“While it’s not as cheap as it used to be—in fact, it’s going up in price at about twice the rate of inflation—it’s never been easier to get government-subsidized loans to purchase it. In fact, third parties may pay for some or all of it for you!
“The asset is, of course, a college education. Now, wouldn’t you like to review the prospectus?”07.28.10
VCs throw money at startups because they’re scalable. With the right model, the thinking goes, you can double your revenue while your expenses rise 10%. Then, you can do it again.
This works pretty well for some companies. Facebook, for example, hit 100 million users in mid 2008, with “more than 600″ employees. Now they have 500 million users, and 1400+ employees. 400% growth in users; 130% growth in employees. That’s exactly the kind of math VCs like to see, and it’s why they were willing to fund Facebook generously in the early stages. Facebook will run into scalability barriers after a while. At some point, the limiting factor is not engineers (a scalable resource) but customer service reps and servers.
For many of the current crop of hot companies, the end of scalability is coming much faster.07.26.10
Online businesses compete by being the default. You want to connect with friends, so you default to Facebook; you want to waste five minutes, you default to Zynga; you want to talk about stocks, you default to Stocktwits.
Google is the Big Default. If you want to find something, but you’re not precisely sure what, Google is where you start. For about eight years, that’s where I’ve started, too. But recently, two sites have started to replace Google. And what’s especially dangerous about them is that they’re both encroaching on Google, starting at opposite ends of the spectrum of services that Google Search provides.06.9.10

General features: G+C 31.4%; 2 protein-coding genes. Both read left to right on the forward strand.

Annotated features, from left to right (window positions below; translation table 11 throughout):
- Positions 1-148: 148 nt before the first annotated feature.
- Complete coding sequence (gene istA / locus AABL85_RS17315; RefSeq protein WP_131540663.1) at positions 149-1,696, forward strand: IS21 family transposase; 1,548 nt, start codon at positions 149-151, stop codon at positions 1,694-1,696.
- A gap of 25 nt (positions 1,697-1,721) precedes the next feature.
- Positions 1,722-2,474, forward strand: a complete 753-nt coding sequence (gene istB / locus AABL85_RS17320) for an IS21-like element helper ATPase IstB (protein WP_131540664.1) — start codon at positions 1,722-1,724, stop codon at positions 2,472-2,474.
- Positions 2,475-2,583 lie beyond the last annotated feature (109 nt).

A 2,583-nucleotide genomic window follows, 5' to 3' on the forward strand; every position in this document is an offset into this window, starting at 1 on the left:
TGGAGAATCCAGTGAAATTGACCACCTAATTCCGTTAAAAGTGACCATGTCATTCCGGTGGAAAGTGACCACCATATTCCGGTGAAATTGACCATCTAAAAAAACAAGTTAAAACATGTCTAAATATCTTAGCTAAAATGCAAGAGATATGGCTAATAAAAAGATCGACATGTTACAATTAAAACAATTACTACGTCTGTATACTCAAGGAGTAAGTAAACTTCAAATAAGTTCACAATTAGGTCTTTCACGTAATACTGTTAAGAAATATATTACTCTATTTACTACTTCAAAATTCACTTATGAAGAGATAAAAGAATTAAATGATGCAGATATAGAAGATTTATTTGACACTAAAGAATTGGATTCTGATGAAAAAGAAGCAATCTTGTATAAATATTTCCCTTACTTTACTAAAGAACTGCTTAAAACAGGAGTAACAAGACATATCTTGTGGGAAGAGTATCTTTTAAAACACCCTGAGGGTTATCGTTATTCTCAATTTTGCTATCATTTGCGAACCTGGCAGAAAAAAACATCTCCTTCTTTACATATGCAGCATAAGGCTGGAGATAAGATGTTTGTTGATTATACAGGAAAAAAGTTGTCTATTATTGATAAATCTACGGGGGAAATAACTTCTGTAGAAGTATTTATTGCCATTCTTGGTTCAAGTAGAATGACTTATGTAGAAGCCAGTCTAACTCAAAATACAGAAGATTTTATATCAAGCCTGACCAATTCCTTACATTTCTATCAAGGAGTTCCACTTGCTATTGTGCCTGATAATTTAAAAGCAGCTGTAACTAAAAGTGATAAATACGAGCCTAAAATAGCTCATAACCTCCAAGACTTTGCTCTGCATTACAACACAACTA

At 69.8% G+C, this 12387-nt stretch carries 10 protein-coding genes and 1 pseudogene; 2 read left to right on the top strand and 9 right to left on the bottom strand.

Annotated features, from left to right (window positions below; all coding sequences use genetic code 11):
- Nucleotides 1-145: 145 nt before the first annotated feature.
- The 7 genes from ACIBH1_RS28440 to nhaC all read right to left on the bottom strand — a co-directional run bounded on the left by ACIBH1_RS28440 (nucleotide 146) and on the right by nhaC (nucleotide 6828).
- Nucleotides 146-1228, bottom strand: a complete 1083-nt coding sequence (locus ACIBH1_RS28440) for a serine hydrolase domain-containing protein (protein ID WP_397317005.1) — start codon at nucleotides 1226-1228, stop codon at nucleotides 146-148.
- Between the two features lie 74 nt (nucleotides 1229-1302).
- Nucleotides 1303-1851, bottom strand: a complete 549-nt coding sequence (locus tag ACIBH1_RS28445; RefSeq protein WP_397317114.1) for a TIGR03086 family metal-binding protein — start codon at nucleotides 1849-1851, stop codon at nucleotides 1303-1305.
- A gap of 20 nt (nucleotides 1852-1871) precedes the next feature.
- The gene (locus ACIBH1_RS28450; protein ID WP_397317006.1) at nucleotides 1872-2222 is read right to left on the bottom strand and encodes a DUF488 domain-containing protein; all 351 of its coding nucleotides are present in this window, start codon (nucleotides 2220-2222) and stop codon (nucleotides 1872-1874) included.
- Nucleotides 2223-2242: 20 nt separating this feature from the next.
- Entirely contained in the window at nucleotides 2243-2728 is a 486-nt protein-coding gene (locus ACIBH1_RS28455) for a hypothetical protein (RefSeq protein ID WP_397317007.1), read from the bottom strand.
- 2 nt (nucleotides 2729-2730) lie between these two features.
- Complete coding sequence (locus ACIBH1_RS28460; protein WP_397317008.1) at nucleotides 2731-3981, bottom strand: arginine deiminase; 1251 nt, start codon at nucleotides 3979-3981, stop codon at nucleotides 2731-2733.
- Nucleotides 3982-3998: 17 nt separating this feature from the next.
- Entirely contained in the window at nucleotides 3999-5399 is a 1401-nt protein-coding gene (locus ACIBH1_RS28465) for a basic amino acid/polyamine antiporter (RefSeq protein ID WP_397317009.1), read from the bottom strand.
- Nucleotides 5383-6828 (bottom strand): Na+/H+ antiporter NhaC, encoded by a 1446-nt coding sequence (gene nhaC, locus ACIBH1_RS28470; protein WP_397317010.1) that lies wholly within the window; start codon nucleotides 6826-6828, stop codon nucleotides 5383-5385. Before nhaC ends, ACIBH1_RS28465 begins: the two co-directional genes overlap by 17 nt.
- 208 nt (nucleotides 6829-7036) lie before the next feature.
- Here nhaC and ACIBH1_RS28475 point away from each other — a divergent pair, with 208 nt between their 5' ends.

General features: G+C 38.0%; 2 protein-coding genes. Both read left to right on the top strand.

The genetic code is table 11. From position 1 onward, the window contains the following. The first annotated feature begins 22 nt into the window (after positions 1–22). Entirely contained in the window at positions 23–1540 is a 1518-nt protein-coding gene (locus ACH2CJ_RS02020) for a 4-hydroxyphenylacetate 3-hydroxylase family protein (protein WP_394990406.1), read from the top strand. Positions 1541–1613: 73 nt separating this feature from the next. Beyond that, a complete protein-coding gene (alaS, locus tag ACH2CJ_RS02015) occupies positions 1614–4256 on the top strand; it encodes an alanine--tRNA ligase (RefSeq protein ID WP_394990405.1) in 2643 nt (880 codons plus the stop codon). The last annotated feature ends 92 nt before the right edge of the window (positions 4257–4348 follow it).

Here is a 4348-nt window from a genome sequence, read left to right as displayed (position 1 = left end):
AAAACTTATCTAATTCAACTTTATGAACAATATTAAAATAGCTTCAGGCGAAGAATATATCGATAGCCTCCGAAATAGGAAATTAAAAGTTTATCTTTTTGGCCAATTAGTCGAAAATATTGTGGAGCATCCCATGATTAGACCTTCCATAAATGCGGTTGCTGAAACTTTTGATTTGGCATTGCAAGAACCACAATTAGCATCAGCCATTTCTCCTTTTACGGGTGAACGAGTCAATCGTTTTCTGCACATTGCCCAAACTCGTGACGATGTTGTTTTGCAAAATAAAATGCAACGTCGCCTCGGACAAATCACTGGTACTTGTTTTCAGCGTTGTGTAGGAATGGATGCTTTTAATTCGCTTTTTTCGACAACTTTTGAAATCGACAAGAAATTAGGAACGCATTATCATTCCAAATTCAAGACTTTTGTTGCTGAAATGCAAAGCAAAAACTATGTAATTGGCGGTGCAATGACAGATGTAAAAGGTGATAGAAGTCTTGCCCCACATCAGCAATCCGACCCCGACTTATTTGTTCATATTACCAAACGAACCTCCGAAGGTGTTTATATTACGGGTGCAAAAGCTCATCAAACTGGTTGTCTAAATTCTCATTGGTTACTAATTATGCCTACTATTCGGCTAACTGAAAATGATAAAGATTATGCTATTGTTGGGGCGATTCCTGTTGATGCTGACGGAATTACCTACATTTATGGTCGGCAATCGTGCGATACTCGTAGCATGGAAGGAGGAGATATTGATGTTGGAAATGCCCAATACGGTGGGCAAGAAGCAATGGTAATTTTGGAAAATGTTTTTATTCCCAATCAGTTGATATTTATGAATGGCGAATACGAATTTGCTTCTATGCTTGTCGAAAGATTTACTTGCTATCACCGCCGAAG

Take a look!05.11.10
Companies only grow when they can contain complexity, and email is the fastest way to produce uncontained complexity. This is because email is built around sending messages from one person to another, or from one group to another; anything in between is an ugly hack.
There’s a good reason most people choose to “Reply All”: all of the recipients of an email have to assume that, until they hear something about it, whatever the email says must be done still must be done. If you’ve ever replied directly to the sender of an email that was sent to ten people, you’ve gotten one of two responses: either ten minutes later you’re “Reply All”‘d on another email that makes yours redundant. At one minute per email times ten recipients, it’s easy to see how a simple task can take an hour or more total—and that’s ignoring the cost of disruptions.
I have a simple solution: “Reply All” should not allow you to compose an email reply; it should send a default answer like “It’s being taken care of.” To recipients who need to know more, you can elaborate; to everyone else, well, it’s being taken care of.
(In the meantime, you can start replying-all with that line. Hopefully it will catch on.)